Dateline: last Friday, ~ 8 am. My post on Facebook, along with the following picture.

This dog waste receptacle, provided as a convenience, is filled to the brim, and it is locked. Locked as in, Don’t add any more, there is no room, it needs to be emptied. So what have people done? They’ve continued to leave their dog’s poop bags on top of it and some of the bags fall off and burst open. Dog owners, take your bags home with you. It is *your* dog.
Unbelievable.

 

 

 

What is it with (too many) dog owners?  Yep, I shouldn’t generalize. And I’m fortunate to know kind, responsible and respectful dog owners who are equally angry at/frustrated with capricious pooch poop pitchers who seem more than willing to just drop their doggie’s droppings anywhere and let others deal with it.

A beach friend of mine is a proud and conscientious owner of two cute canine companions. She shared my post on her FB page, commenting that that  (irresponsible canine feces discarding) is one of her pet peeves.   [2]  The post also caught the attention of the Manzanita Visitors Center, which shared it on their FB page…and took it down 20 or so minutes later, after some man made an emotional (and inaccurate) comment about how my original post was typical of “dog haters.”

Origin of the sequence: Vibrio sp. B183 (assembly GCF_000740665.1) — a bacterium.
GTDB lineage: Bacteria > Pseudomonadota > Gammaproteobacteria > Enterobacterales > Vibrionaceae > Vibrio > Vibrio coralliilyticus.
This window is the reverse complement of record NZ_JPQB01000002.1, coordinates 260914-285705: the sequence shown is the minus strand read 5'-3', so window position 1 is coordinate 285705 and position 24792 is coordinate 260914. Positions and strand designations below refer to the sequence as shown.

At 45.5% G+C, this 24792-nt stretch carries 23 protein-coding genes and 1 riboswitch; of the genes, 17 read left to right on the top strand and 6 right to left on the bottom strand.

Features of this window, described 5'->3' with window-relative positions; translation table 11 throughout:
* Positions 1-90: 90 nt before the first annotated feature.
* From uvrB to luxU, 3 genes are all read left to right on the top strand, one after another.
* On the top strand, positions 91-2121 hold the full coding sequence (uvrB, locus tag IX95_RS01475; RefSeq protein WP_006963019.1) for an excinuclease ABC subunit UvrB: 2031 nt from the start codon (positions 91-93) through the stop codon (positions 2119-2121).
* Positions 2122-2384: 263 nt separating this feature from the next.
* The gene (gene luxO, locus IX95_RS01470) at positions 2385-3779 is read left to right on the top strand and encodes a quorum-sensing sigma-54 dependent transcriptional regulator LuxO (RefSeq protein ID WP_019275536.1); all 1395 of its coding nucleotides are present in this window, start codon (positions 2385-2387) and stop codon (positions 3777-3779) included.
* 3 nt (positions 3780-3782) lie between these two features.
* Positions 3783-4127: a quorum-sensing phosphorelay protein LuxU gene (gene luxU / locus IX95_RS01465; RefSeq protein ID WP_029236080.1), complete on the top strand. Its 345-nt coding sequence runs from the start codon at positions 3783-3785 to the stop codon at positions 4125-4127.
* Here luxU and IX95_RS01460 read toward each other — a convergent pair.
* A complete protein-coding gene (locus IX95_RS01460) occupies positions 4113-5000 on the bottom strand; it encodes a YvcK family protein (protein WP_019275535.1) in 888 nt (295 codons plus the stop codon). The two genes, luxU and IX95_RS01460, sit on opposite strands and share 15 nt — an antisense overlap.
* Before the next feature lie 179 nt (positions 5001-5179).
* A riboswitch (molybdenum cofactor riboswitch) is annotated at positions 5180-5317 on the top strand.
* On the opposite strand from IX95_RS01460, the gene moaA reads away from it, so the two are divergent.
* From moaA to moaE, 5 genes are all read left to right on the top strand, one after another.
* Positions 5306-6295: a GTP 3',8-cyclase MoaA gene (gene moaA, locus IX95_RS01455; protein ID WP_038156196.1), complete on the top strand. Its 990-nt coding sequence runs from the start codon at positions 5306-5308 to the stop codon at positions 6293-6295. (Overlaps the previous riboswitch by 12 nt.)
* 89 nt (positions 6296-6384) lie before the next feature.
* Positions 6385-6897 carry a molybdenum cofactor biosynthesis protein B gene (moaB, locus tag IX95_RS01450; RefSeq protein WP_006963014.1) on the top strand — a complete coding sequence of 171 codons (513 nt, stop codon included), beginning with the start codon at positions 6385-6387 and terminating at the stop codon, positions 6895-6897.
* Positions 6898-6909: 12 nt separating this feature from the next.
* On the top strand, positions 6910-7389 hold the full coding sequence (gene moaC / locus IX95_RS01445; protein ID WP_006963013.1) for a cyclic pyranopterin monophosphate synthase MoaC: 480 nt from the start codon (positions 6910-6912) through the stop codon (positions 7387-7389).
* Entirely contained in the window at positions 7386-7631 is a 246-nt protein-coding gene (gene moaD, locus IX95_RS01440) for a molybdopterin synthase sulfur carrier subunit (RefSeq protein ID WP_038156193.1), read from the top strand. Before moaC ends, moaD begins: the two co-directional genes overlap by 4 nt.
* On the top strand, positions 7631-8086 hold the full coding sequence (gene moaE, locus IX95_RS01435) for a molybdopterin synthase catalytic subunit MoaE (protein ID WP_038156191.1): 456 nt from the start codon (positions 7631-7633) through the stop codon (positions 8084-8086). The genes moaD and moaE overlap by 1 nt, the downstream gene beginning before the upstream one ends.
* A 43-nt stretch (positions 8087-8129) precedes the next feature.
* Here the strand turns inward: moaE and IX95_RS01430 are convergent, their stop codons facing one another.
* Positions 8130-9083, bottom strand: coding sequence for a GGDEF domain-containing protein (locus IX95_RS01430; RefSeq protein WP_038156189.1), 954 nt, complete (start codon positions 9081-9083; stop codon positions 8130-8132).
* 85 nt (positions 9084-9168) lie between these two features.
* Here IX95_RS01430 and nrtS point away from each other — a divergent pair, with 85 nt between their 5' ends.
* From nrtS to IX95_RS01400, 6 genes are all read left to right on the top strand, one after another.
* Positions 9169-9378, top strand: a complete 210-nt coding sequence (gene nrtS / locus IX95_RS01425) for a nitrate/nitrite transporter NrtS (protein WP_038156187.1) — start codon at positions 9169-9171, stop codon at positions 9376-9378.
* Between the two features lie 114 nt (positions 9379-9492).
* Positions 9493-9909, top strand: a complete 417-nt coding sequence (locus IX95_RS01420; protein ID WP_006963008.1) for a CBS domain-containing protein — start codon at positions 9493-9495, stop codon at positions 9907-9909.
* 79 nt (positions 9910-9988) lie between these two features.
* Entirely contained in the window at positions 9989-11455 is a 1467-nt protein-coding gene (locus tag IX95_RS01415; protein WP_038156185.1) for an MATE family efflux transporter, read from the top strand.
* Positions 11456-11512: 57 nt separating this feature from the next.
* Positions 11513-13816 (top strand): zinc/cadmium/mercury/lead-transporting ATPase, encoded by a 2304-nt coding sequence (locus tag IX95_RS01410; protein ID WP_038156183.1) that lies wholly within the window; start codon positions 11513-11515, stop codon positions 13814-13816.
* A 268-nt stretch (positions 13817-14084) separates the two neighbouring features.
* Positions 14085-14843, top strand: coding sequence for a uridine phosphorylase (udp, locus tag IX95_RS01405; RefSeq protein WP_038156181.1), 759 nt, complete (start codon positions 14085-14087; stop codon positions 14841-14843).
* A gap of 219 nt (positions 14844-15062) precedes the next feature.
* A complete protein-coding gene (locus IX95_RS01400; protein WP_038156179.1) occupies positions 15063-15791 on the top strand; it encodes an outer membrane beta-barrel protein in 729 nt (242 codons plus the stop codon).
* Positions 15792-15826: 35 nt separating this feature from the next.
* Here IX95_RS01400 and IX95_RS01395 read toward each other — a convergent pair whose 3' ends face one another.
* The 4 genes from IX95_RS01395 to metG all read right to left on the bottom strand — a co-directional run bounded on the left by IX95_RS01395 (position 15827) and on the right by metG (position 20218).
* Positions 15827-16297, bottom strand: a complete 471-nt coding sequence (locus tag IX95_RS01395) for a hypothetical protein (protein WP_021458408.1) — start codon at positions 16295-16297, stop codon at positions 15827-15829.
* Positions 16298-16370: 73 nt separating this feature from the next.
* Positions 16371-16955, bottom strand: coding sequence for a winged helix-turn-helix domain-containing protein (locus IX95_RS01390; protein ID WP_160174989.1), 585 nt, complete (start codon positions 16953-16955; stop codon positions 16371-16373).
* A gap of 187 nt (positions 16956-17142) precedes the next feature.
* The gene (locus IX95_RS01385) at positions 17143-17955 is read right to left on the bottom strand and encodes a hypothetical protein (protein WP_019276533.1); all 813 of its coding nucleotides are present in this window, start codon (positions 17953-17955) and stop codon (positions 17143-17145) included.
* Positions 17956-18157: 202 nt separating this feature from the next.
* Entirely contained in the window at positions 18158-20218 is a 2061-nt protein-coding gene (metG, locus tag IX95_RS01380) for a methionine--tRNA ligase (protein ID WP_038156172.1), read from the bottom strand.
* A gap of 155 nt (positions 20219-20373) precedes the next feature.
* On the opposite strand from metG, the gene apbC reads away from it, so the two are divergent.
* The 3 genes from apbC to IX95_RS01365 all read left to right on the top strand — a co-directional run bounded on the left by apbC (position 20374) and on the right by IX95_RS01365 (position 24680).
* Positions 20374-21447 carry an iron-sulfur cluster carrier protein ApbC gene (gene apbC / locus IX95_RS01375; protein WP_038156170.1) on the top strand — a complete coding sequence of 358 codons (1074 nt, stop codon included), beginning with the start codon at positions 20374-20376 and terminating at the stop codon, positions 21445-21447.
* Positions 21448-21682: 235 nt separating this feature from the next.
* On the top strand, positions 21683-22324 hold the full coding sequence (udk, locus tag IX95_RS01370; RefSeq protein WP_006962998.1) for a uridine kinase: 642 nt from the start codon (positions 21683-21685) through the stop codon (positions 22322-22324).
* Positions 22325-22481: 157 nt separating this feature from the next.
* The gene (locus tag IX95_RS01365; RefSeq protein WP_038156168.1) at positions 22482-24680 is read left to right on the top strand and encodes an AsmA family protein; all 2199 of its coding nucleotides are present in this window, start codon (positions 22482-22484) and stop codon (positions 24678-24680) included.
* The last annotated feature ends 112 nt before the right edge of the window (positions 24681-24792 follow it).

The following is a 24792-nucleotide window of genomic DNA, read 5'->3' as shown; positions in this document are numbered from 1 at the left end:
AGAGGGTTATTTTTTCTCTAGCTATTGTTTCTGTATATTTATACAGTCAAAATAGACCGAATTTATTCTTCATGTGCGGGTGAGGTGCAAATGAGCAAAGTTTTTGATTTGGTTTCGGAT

I didn’t see Emotional Inaccurate Man’s remarks – MH brought it to my attention, and before I could check it out, the Manzanita Visitors Center had removed the post.  Guess they didn’t want to start a comment war?   [3]  Moiself likely would have responded, with something like this:

Dear Emotional Inaccurate Man,

When you come across statements that get your knickers in a knot, you should re-read such statements several times before responding to them.

I am not a “dog hater,” and there is no evidence of such in my post. I do not mention dogs as being accountable in this matter – dogs are not the responsible agents.  When animals gotta go, they gotta go. I do specifically criticize those dog OWNERS who do not properly dispose of their dog’s droppings. So, because I call out the actions of dog owners who are disrespectful of public spaces by fouling said places with their pets’ waste, you make the leap to, I am a dog “hater”?

Re your comments to my post, not only did you resort to using an ad hominem fallacy, you failed basic reading comprehension.

One more thing, Emotional Inaccurate Man. About those “Pet” waste bag receptacles (read: dog waste receptacles – they have a picture of a dog on them, and it’s not like people walk their llamas or cats or ferrets on the beach): they are not a “right,” they are a convenience supplied by the city (or state park or other municipalities). Translation: the bags, disposal containers, and workers who empty and maintain the containers are provided by us, your fellow taxpaying households, only 38% of which own dogs and more than 43%  of which   [4] own no pets at all.  So, how’s about a humble thank you?